Our faith doesn’t exist for its own sake. It’s not an end in itself. You’re not an end in yourself. We must purge this secular way of thinking from our minds. You should never think of your life as a summation of activity, accomplishment, personality and interests filling some unclear niche in a random and chaotic universe. Do not consider your legacy or passing from this life as a series or collection of accomplishments or disappointments relevant only to you or your family. To be baptized into Christ means to be an heir of the eternal kingdom and have a place in the company of heaven. This doesn’t happen anonymously. In Christ you have an identity that is significant for eternity and it has consequences every day in this life.

We exist so that in big ways and small others will come into contact with God’s unconditional love in Christ. The Scripture says, “We are God’s workmanship, created in Christ Jesus to do good works, which God prepared in advance for us to do.”3 And the apostle Paul also gives this encouragement, “Do everything without complaining or arguing, so that you may become blameless and pure, children of God without fault in a crooked and depraved generation, in which you shine like stars in the universe as you hold out the word of life.”4 How marvelous that we have the opportunity to be salt and light in the world!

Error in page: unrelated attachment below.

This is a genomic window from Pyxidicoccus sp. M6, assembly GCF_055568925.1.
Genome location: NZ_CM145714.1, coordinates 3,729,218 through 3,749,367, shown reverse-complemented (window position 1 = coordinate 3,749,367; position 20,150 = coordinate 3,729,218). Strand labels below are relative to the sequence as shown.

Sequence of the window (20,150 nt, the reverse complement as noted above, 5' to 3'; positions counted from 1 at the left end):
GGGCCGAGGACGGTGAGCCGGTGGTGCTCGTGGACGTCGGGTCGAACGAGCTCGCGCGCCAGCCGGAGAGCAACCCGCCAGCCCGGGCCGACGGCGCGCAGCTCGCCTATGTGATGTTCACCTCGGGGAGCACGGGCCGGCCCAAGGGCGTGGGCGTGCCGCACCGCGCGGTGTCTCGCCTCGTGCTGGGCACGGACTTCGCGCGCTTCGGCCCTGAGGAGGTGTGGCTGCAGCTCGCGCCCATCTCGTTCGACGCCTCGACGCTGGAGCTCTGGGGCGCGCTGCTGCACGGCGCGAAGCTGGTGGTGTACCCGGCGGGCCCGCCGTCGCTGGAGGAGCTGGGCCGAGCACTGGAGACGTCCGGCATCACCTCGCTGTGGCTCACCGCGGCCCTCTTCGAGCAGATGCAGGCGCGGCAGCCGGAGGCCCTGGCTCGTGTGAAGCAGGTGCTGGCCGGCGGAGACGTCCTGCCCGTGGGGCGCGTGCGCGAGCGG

When we struggle to find meaning in life it’s because we’ve lost track of who we have become in Christ. Too frequently we let the truth of His death and resurrection pass unnoticed through our ears and hearts. Jesus is not simply a person of historical interest. He is the living God that gives access to the Father and fellowship with the Trinity. Every day we have Easter certainty. Every day we progress towards our own resurrection. Our struggles here, as severe as they may be, are only temporary. The Holy Spirit makes this promise, “The God of all grace, who called you to His eternal glory in Christ, after you have suffered a little while, will Himself restore you and make you strong, firm and steadfast. To Him be the power for ever and ever. Amen.”5

+ in nomine Jesu +

Sixth Sunday After Epiphany
13 February 2011
Reverend Darrin L. Kohrt

1 Matthew 5:22 2 1 Peter 5:7
3 Ephesians 2:10 4 Philippians 2:14-16
5 1 Peter 5:10-11